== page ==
With unrest in nearby Ferguson still on the minds of people in St. Louis, where black residents slightly outnumber whites, Gardner, who is black, pledged to restore trust in the criminal justice system.
The governor says he will not resign - and will, instead, fight the charges.
The committee will now investigate the charges, and could decide as soon as Monday whether to begin impeachment proceedings in the full state House, according to the Post-Dispatch. "The other problem is, of course, he's sort of the other young and up and coming Republican, and although he obviously doesn't wish to get confused with Greitens, it'll be hard for him to distinguish himself". The woman was recorded as saying that Greitens had blindfolded her, bound her hands and took an unwanted photo of her during a sexual encounter in the basement of his St. Louis house.
Gardner's spokeswoman, Susan Ryan, responded: "Despite the Governor's personal attacks, the Circuit Attorney believes the courtroom is the appropriate place to argue the facts, not the media".
Once a rising star in the Republican Party, Mr Greitens will be extremely lucky if he is able run for re-election in 2020. Gardner came to politics after serving as a prosecutor in the circuit attorney's office under her predecessor, Jennifer Joyce, from 2005 to 2010. "I don't know how many people will follow his lead, and that is a serious problem for a governor trying to accomplish things", Robertson said.
Ryan, asked if additional charges could be filed, said the matter is still under investigation.
Gardner, 42, defeated three other Democrats in the August primary, aided by $200,000 in late donations from a national super PAC partly funded by liberal billionaire George Soros. She is a Democrat. He canceled plans to go to Washington this weekend for a National Governors Association meeting, and the Republican Governors Association said Greitens "no longer intends to serve" on its executive committee.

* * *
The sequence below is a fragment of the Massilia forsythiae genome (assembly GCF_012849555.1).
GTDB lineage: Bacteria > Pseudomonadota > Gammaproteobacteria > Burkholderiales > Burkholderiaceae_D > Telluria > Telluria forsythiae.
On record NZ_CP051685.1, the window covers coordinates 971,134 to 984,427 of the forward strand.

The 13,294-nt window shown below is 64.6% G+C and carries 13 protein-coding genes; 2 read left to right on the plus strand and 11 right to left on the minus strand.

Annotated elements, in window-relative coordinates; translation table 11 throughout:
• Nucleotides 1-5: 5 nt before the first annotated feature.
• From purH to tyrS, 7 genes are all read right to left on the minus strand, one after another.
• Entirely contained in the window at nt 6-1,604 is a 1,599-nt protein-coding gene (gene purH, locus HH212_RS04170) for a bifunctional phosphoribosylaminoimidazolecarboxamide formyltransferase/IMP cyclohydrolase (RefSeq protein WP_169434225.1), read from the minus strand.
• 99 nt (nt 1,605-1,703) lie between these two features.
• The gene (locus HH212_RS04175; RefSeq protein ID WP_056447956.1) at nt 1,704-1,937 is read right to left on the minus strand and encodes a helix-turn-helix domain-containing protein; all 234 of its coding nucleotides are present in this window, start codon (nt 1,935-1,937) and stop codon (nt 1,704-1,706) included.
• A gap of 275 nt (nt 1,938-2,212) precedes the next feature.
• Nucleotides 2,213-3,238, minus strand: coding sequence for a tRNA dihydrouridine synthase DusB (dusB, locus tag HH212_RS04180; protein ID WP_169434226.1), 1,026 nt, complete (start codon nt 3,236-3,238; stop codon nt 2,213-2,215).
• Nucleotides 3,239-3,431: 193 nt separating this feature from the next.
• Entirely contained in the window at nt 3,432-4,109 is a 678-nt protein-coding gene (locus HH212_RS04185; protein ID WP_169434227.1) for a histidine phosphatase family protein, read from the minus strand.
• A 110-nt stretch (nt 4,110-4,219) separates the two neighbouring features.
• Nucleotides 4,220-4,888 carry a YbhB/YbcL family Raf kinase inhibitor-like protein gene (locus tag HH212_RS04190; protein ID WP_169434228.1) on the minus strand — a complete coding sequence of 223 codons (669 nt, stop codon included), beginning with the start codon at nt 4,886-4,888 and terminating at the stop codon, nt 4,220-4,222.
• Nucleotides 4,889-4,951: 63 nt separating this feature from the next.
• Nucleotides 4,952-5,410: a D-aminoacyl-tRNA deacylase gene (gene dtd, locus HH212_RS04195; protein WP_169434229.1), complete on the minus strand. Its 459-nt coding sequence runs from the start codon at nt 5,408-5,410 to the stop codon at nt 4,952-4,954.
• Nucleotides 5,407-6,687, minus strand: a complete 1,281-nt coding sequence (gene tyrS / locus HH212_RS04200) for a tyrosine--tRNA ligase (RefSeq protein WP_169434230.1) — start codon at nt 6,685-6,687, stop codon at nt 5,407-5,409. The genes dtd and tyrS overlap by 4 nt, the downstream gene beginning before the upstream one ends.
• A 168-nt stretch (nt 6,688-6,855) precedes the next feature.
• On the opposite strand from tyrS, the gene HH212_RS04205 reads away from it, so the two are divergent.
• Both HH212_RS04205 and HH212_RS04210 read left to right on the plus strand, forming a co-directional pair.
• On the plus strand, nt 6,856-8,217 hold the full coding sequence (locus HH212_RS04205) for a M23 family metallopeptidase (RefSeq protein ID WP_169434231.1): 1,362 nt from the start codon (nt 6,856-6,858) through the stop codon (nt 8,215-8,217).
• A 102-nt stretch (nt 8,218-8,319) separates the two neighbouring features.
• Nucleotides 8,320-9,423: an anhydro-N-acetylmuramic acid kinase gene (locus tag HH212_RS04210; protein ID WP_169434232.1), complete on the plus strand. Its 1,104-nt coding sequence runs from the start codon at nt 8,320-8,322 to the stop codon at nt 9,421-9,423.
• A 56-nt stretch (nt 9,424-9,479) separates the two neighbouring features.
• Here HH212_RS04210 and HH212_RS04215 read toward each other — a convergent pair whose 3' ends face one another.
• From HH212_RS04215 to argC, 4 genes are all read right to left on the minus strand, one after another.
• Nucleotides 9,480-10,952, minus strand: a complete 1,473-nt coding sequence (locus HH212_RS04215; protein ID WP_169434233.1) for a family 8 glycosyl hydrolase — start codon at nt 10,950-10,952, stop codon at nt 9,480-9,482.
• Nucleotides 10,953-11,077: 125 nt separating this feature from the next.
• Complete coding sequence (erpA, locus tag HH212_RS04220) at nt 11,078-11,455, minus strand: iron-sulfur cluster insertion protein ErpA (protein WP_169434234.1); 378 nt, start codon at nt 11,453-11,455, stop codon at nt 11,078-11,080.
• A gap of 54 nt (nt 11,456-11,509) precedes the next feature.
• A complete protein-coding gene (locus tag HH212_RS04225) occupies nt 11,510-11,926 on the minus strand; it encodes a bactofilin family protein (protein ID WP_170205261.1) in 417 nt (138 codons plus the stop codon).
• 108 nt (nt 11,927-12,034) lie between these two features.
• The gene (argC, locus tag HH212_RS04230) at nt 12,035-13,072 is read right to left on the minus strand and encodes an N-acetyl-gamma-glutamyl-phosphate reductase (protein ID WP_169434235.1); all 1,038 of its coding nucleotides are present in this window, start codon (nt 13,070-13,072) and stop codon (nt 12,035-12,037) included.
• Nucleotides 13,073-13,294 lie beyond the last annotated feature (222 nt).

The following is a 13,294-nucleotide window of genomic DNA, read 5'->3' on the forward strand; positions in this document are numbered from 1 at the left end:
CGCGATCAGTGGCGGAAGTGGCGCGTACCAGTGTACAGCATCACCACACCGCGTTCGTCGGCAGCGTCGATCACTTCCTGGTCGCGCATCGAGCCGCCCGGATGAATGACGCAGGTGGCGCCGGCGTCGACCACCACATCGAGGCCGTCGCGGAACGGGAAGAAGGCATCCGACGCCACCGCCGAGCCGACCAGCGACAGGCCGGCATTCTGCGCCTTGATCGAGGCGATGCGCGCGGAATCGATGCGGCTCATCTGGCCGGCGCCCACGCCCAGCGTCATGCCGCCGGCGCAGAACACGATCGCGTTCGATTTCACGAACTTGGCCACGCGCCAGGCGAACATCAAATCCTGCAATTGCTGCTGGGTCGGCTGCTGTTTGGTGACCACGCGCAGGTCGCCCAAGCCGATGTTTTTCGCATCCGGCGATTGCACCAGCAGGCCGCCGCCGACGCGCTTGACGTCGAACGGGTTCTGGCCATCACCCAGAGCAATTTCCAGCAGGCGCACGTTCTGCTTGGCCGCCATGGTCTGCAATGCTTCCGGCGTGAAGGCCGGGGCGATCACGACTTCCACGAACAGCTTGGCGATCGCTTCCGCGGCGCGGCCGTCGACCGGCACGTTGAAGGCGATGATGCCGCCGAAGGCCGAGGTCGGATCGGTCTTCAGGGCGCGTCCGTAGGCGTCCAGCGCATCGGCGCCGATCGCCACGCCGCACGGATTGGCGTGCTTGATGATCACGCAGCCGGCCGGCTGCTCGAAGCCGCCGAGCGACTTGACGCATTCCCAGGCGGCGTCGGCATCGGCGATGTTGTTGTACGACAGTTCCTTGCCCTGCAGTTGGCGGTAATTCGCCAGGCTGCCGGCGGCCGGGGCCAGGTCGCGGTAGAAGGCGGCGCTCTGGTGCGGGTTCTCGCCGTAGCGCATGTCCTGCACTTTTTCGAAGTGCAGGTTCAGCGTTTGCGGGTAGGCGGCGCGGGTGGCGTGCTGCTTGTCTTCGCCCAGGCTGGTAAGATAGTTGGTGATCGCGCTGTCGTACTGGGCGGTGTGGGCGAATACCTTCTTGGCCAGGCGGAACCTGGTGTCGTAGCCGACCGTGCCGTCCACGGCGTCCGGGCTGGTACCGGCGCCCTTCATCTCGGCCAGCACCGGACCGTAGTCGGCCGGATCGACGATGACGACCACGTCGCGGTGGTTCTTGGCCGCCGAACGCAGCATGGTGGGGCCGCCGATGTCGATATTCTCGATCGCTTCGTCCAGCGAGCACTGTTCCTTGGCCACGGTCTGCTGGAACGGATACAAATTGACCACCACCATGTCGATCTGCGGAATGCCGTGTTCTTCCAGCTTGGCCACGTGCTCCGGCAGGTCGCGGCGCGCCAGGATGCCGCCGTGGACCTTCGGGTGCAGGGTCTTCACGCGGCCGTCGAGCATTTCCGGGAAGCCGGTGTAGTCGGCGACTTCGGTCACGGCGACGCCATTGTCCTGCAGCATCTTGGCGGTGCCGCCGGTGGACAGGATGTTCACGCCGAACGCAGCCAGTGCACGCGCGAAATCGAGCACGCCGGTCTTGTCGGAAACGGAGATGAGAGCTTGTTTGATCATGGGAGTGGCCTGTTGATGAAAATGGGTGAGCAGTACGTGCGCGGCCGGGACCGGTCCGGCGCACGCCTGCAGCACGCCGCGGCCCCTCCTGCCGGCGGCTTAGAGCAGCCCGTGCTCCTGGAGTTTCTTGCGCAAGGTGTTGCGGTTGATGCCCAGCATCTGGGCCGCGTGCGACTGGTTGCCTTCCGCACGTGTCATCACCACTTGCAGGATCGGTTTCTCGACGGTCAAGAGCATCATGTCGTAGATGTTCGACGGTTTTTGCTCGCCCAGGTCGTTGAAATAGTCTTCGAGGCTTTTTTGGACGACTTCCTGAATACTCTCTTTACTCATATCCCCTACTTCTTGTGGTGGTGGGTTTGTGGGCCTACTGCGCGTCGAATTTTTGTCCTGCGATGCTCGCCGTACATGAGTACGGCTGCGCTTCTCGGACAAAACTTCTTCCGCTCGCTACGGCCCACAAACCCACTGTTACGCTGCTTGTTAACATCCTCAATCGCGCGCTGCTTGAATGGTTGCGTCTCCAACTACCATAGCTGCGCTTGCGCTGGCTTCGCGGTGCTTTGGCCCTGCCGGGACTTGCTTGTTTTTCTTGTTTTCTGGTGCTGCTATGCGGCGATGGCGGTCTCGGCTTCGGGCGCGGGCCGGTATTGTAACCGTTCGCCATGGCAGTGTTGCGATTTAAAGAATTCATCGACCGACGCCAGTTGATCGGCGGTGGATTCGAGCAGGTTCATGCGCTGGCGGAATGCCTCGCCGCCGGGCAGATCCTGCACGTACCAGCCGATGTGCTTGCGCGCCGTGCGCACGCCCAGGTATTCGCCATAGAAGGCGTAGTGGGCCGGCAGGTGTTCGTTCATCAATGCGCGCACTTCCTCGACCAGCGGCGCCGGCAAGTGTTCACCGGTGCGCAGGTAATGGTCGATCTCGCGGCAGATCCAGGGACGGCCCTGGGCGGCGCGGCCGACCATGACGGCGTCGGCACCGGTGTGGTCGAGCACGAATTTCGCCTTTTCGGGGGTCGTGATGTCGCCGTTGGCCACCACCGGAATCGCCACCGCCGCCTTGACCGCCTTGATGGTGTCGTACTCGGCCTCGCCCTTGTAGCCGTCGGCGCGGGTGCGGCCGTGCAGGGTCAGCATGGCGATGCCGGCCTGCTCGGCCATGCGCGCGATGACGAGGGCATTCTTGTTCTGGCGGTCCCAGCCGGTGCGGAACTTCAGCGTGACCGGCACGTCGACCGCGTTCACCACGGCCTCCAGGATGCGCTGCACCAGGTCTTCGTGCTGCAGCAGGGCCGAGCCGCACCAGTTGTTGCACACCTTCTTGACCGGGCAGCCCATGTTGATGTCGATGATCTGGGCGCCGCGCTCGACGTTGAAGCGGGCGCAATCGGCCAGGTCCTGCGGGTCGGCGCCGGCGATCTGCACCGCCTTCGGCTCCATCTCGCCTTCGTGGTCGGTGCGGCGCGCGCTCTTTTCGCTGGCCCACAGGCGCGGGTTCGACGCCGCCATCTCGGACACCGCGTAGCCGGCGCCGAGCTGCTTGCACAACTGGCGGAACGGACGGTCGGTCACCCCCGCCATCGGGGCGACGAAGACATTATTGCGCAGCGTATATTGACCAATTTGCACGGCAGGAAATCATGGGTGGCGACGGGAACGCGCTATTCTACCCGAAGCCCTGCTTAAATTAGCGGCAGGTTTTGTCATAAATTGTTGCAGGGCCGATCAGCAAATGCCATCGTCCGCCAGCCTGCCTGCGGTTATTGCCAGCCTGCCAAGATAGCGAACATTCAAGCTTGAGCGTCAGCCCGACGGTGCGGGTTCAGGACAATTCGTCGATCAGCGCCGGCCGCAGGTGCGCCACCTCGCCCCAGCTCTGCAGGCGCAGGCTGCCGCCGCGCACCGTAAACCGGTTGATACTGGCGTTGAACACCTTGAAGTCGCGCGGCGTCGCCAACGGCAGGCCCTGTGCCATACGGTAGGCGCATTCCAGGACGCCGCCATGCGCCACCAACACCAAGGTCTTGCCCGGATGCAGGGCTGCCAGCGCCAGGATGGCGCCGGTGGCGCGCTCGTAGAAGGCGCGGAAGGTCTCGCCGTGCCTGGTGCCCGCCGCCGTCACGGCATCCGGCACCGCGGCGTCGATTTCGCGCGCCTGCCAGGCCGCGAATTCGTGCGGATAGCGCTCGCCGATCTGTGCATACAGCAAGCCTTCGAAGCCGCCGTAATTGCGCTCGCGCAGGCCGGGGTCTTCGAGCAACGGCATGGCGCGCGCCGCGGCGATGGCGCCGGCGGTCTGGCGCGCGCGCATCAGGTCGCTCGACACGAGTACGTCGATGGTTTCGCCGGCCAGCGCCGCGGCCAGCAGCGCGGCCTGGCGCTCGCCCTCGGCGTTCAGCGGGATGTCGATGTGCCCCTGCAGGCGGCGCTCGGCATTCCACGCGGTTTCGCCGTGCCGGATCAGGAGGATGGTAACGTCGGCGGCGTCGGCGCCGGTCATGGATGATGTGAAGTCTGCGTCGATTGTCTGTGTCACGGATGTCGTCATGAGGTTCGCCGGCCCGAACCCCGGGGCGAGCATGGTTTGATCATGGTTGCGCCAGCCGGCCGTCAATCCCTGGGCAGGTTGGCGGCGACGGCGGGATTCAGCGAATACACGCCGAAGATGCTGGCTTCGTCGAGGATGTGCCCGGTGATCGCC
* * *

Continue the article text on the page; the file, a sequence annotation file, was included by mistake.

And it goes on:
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Missouri Gov. Eric Greitens remains defiant, even amid calls for impeachment or resignation, after a St. Louis grand jury indicted him for felony invasion of privacy. She said on the tape that Greitens invited her downstairs at his home because he wanted to show her "how to do a proper pull-up".
That was consensual, she said in the audio, but she became aware that he took a photo when she saw a flash of light through her blindfold.
An indictment released Thursday charges the Republican governor with felony invasion of privacy.
Greitens is scheduled to appear in court on March 16th where he says he looks forward to the legal remedies to reverse this action.
Greitens, the father of two young boys, came into office as a political outsider, a brash Rhodes Scholar and Navy SEAL officer who was wounded in Iraq, emerging as the victor in a crowded and expensive GOP primary. He won an expensive primary, then defeated Democratic Attorney General Chris Koster in the general election.
He has also faced questions about so-called "dark money" campaign contributions and criticism for stacking the state board of education. The attorney general is conducting an investigation over Greitens' use of a secretive app that deletes messages once they've been read.